User:Louis walker/Bliki/Sept 20 2019

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Can I Get a Witness?

Unique Seniqe, Unique Seniqe, Unique Seniqe, Unique Seniqe...

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Due to some fortuitous timing, I wound up having most of the summer off. This meant I had a considerable chunk of time with nothing to do, while most of the people I knew were at work each day. I decided to map as much of Seniqe, one of the cities along the Strait of Abren, as I possibly could. My goal was to map the street grid and high-level infrastructure (rail, motorways, etc) within a 10km radius of the city center. I haven't *quite* gotten there but it's pretty close (coverage ranges from 7-10km out from the center) and I'm starting to experience a bit of carto-fatigue! Since I'm headed back to the daily 9-5 grind on Monday, this seemed like a good time to come up for a bit of air and ask for community feedback.

I've used a pan-Mediterranean slew of references—Istanbul, Athens, Izmir, Algiers, Barcelona, Seville, Tangiers, Haifa, and Beirut, to name a few—and I've been pretty happy with the results so far...but it can always improve! I'd really love to get some general reactions to the shape and feel of the city and its metropolitan region. I've pulled out a few of my favorite bits to share, and I'm ending this bliki with some specific questions that I could really use some of your help with. Without further ado...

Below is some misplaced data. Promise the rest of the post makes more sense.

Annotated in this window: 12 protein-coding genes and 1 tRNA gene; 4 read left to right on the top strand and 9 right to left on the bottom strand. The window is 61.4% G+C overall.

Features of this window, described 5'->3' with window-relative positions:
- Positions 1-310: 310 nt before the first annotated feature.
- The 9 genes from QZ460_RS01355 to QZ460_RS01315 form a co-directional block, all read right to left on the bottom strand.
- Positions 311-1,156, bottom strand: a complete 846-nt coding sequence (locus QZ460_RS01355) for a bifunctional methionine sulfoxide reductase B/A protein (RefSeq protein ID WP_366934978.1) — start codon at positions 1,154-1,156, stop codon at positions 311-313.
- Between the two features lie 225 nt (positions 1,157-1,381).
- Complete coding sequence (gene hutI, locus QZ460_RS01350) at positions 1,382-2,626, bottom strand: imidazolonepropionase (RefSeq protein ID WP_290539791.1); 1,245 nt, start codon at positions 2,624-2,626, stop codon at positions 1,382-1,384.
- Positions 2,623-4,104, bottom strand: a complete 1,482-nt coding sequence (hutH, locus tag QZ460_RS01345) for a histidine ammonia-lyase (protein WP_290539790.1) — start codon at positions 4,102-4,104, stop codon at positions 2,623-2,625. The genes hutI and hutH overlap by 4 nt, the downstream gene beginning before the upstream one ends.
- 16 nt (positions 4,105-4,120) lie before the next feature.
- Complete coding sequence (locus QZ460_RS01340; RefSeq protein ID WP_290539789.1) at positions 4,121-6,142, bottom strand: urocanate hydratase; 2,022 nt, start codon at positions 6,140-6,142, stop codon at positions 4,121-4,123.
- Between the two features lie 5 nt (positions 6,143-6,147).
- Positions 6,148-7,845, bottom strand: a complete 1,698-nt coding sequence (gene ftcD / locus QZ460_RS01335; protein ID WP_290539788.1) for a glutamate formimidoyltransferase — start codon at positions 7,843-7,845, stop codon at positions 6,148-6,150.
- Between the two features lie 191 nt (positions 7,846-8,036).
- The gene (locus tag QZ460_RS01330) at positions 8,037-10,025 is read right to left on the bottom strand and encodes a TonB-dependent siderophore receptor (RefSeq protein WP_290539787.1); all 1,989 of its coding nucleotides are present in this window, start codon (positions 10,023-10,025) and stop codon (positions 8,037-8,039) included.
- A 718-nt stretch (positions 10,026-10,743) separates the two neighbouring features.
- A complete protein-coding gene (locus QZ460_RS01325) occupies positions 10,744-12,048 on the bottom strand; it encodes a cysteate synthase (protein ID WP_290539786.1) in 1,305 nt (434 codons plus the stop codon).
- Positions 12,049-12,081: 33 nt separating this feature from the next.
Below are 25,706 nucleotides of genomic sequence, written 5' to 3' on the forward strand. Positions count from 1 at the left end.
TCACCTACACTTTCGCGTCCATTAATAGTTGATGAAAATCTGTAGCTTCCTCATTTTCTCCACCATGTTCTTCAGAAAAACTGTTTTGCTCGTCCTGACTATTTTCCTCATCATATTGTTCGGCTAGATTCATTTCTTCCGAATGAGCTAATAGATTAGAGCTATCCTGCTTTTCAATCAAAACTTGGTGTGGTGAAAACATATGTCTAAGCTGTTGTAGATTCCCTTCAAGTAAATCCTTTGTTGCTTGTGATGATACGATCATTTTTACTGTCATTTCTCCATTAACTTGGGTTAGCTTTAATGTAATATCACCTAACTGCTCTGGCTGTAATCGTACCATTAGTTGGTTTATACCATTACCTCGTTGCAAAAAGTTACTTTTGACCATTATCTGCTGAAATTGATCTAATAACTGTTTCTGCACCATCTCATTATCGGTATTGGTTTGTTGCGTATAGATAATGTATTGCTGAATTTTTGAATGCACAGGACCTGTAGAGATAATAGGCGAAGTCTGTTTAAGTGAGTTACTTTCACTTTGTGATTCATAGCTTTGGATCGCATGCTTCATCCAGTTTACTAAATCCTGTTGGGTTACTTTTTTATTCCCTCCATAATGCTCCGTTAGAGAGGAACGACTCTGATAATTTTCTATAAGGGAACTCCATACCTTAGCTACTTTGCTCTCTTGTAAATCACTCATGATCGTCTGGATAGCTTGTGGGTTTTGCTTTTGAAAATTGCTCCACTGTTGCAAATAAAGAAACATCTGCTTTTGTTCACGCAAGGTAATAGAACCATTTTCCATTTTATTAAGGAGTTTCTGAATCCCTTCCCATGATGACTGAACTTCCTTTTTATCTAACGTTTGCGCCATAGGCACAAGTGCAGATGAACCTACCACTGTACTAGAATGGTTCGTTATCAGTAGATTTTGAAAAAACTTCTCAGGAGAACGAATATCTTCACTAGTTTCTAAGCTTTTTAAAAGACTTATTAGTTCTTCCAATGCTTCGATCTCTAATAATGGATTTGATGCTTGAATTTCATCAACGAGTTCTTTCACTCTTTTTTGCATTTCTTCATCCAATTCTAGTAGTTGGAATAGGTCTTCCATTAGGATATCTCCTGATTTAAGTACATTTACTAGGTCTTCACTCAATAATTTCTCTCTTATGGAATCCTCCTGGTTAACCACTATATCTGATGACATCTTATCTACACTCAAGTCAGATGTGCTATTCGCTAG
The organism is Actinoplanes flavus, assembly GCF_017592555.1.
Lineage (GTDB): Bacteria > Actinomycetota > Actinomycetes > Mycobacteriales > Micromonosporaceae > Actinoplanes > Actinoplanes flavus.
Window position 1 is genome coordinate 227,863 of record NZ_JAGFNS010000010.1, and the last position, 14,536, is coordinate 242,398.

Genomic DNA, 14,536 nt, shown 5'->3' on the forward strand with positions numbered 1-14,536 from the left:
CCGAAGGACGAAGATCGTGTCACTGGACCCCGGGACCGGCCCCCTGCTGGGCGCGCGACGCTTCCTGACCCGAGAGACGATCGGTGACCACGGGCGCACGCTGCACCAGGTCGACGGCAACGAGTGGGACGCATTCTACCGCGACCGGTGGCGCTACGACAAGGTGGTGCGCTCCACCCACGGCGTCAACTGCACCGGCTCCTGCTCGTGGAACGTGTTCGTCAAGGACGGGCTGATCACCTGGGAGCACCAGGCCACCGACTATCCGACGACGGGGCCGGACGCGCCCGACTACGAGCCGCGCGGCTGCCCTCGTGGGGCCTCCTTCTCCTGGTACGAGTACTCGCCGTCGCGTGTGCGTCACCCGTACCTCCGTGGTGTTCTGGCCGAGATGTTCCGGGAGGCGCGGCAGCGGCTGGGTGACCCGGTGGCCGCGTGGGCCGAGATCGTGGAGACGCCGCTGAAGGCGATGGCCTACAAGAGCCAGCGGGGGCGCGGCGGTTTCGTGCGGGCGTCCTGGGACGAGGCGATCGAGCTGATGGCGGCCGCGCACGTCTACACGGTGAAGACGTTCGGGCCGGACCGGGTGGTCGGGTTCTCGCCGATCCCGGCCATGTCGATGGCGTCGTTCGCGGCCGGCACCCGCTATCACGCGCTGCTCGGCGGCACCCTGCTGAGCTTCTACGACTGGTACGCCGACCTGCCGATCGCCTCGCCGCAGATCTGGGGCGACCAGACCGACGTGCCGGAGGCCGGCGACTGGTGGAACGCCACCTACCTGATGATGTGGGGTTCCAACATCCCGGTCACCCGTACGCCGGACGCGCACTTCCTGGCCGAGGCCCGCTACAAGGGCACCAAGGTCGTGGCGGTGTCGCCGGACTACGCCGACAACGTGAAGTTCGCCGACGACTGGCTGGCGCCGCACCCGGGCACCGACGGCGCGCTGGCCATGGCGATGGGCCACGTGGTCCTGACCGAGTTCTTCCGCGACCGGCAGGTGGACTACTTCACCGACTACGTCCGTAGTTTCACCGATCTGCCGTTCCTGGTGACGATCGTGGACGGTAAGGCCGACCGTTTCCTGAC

Al-Madinat Almusawara (Ancient Walled City)

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After I got the very basic top level stuff figured out (mountain ranges, the basic motorway and primary road network, etc) I started detailed street grid work here, in the city's historic heart, and have been working outward over the past six weeks. It was extremely important to me to get this area right, and capture the densely clustered, almost claustrophobic feel of ancient medinas; it's a different feel from Euro city centers, so I did quite a bit of research to try to get the street patterns correct.

I tried a few different tagging systems and was happiest with what you see now: there are a few 'major' streets (which would probably be around 7-10 meters wide at most) which are tagged with living_street since they'd provide the easiest access for limited automobile traffic. The secondary streets that branch off from these are tagged as basic service roads. These look a bit narrower on the map, which communicates their more intimate scale of 3-6 meters with. Finally, semi-private dead-end or internal cluster streets are tagged service=driveway, which creates one of the finest widths.

I love the effect of this for two reasons: first, it feels more visually authentic to what walking around a place like this is actually like in real life. And second, with the way that the different street types are rendered at different levels, the neighborhood reveals itself in more and more detail as you zoom in. It feels like it sparks some curiosity and draws the viewer in, much like narrow twisty streets in ancient city centers create that sense that you never know what you'll come across around the next corner.